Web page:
Why Horses


…have long been recognized for building work ethic, responsibility, assertiveness, communication, and healthy relationships. The use of horses is growing and gaining popularity with the rise of Equine Assisted Psychotherapy and Equine Assisted Learning.

We are often asked, “Why horses? Why not other animals?” In their wild habitat, horses were animals of prey – they were eaten by predators. Survival taught them to be alert, aware, and depend upon the herd for protection and safety. Like humans, horses respond to fear and danger with flight, fight, or freeze. Although horses are large and powerful creatures, their need for protection from danger is the basic motivation for their behavior. Working with a horse creates a natural opportunity for people to overcome fear, develop confidence and increase self-esteem. Working with a horse, in spite of those fears, provides insight when dealing with other intimidating and challenging situations in life.

Like humans, horses are social animals, with well-defined roles within their herds. They like to be with their peers. They have distinct personalities, attitudes and moods. Horses live in the present; they don’t think about what happened yesterday nor do they worry about what might happen tomorrow. Horses are non-judgmental, they don’t talk back and they don’t tell your secrets.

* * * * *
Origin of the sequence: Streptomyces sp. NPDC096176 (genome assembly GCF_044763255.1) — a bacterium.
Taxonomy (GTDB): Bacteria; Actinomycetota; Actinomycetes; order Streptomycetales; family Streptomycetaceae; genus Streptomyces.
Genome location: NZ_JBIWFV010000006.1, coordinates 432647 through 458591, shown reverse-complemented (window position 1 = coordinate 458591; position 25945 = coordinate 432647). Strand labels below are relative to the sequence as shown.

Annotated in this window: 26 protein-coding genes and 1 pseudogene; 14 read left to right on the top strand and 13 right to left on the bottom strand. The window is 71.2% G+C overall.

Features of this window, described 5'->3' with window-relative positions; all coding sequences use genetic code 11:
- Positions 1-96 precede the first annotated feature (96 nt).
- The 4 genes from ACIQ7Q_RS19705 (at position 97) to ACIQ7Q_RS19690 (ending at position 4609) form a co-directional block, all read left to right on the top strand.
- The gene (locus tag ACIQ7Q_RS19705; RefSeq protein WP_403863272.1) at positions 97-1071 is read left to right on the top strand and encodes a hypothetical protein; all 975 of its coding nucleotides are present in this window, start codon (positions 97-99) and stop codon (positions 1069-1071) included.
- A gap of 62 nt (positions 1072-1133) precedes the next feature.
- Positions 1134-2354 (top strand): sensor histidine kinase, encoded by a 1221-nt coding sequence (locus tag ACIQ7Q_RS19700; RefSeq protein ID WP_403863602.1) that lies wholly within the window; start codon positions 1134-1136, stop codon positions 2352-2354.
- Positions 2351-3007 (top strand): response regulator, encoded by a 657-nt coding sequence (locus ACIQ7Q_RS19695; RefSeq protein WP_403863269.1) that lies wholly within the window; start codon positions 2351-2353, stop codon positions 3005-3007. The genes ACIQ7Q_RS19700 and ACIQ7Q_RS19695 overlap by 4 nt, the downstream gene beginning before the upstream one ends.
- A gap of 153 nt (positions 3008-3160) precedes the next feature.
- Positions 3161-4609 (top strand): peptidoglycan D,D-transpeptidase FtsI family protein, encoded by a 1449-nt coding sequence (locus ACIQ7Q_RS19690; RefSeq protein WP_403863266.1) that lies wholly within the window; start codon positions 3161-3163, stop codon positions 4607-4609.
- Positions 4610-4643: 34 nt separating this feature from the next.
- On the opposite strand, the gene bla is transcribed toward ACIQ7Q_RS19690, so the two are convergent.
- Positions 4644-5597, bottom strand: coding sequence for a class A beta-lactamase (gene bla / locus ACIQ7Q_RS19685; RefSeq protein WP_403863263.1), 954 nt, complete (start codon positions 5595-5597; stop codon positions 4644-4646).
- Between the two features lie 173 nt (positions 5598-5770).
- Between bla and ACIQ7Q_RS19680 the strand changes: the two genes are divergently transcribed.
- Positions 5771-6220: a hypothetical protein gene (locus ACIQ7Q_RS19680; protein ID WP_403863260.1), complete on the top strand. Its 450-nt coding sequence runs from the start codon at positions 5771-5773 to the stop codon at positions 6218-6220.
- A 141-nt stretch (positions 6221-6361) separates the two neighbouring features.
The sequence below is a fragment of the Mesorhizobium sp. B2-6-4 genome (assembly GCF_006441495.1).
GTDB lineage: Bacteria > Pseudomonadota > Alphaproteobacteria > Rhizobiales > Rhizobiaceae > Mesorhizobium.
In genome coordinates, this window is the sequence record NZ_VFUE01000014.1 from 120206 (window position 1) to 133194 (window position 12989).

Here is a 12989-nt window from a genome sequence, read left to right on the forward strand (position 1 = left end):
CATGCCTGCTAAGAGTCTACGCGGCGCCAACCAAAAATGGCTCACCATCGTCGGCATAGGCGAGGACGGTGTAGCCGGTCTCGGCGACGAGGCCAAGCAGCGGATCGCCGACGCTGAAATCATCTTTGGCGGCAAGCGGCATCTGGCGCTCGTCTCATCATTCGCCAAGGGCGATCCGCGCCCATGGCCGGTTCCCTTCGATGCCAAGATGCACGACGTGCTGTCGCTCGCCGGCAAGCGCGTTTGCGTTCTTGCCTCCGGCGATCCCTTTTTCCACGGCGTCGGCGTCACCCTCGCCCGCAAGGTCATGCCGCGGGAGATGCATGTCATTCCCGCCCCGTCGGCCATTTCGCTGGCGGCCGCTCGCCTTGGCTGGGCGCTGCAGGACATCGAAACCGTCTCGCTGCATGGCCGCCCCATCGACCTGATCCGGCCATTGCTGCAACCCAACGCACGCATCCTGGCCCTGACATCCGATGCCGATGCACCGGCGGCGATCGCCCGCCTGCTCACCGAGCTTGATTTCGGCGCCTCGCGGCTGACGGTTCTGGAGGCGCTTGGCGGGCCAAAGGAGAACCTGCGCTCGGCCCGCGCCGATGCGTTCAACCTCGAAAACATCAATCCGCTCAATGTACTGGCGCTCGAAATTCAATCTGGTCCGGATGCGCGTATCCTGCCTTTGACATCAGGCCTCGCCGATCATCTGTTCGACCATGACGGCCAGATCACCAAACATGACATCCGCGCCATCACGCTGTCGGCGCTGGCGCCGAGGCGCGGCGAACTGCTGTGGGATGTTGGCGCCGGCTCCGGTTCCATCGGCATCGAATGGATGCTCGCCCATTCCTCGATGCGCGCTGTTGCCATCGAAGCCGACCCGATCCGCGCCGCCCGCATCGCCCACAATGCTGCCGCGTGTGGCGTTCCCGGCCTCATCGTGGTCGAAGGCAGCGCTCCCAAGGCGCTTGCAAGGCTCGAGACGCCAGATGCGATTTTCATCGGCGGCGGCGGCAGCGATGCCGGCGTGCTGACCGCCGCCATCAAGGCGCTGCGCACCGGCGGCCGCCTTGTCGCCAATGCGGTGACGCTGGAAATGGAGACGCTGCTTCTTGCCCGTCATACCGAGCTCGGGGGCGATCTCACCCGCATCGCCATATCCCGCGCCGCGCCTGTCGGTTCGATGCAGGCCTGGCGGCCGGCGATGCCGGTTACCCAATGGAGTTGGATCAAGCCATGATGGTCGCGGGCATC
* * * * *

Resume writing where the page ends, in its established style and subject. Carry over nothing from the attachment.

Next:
Horses require us to work, whether in caring for them or working with them. Horses require people to be engaged in physical and mental work to be successful, which is a valuable lesson in all aspects of life.

Most importantly, horses mirror human body language. Many complain, “This horse is stubborn. That horse doesn’t like me,” etc. The lesson is that if you change yourself, the horses respond differently.  Horses are honest, trustworthy and consistent, which makes them especially powerful messengers.

In trauma focused therapy, the horse represents a constant presence in the therapeutic relationship.  The horse provides stability, reflection, and ongoing feedback to the client without interfering with the client’s freedom to develop their own solutions to the difficulties in their lives.  Horses provide friendship to the unattached child and trustworthiness to the wary.  Horses are patient teachers of relationship skills, parenting, and trust.

Why horses?  Why not?